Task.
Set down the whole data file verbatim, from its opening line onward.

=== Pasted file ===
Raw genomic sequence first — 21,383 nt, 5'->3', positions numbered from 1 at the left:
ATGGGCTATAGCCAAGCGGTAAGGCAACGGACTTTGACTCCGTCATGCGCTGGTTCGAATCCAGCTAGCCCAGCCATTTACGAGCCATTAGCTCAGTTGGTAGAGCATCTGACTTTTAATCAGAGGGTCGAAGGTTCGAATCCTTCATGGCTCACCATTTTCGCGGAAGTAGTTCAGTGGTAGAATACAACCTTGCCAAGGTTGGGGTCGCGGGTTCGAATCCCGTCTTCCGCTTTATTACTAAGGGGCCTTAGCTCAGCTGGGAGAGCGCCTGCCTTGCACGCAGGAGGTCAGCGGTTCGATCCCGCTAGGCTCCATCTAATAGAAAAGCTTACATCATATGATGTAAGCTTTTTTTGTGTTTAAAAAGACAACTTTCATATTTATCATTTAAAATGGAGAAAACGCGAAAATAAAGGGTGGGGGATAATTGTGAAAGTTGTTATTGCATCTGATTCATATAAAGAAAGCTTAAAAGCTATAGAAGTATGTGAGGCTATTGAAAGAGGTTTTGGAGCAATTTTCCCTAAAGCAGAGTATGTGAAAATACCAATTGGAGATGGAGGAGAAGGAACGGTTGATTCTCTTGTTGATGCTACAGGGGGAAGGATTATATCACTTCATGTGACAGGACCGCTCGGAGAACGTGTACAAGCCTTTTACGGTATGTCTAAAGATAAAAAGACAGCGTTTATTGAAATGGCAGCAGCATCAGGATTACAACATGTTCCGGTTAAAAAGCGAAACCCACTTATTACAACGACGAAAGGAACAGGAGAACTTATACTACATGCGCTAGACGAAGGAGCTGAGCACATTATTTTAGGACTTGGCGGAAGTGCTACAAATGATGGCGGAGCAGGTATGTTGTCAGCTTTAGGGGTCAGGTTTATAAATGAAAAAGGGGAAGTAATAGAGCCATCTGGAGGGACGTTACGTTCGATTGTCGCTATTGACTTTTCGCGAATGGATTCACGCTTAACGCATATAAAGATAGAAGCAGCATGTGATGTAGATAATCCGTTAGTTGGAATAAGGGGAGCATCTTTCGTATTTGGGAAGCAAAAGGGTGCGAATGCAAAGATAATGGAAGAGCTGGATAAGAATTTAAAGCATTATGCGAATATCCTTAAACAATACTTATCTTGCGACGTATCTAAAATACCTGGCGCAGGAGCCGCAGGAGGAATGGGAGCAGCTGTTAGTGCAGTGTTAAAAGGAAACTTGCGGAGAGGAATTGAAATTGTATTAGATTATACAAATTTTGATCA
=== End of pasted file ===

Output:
Raw genomic sequence first — 21,383 nt, 5'->3', positions numbered from 1 at the left:
ATGGGCTATAGCCAAGCGGTAAGGCAACGGACTTTGACTCCGTCATGCGCTGGTTCGAATCCAGCTAGCCCAGCCATTTACGAGCCATTAGCTCAGTTGGTAGAGCATCTGACTTTTAATCAGAGGGTCGAAGGTTCGAATCCTTCATGGCTCACCATTTTCGCGGAAGTAGTTCAGTGGTAGAATACAACCTTGCCAAGGTTGGGGTCGCGGGTTCGAATCCCGTCTTCCGCTTTATTACTAAGGGGCCTTAGCTCAGCTGGGAGAGCGCCTGCCTTGCACGCAGGAGGTCAGCGGTTCGATCCCGCTAGGCTCCATCTAATAGAAAAGCTTACATCATATGATGTAAGCTTTTTTTGTGTTTAAAAAGACAACTTTCATATTTATCATTTAAAATGGAGAAAACGCGAAAATAAAGGGTGGGGGATAATTGTGAAAGTTGTTATTGCATCTGATTCATATAAAGAAAGCTTAAAAGCTATAGAAGTATGTGAGGCTATTGAAAGAGGTTTTGGAGCAATTTTCCCTAAAGCAGAGTATGTGAAAATACCAATTGGAGATGGAGGAGAAGGAACGGTTGATTCTCTTGTTGATGCTACAGGGGGAAGGATTATATCACTTCATGTGACAGGACCGCTCGGAGAACGTGTACAAGCCTTTTACGGTATGTCTAAAGATAAAAAGACAGCGTTTATTGAAATGGCAGCAGCATCAGGATTACAACATGTTCCGGTTAAAAAGCGAAACCCACTTATTACAACGACGAAAGGAACAGGAGAACTTATACTACATGCGCTAGACGAAGGAGCTGAGCACATTATTTTAGGACTTGGCGGAAGTGCTACAAATGATGGCGGAGCAGGTATGTTGTCAGCTTTAGGGGTCAGGTTTATAAATGAAAAAGGGGAAGTAATAGAGCCATCTGGAGGGACGTTACGTTCGATTGTCGCTATTGACTTTTCGCGAATGGATTCACGCTTAACGCATATAAAGATAGAAGCAGCATGTGATGTAGATAATCCGTTAGTTGGAATAAGGGGAGCATCTTTCGTATTTGGGAAGCAAAAGGGTGCGAATGCAAAGATAATGGAAGAGCTGGATAAGAATTTAAAGCATTATGCGAATATCCTTAAACAATACTTATCTTGCGACGTATCTAAAATACCTGGCGCAGGAGCCGCAGGAGGAATGGGAGCAGCTGTTAGTGCAGTGTTAAAAGGAAACTTGCGGAGAGGAATTGAAATTGTATTAGATTATACAAATTTTGATCA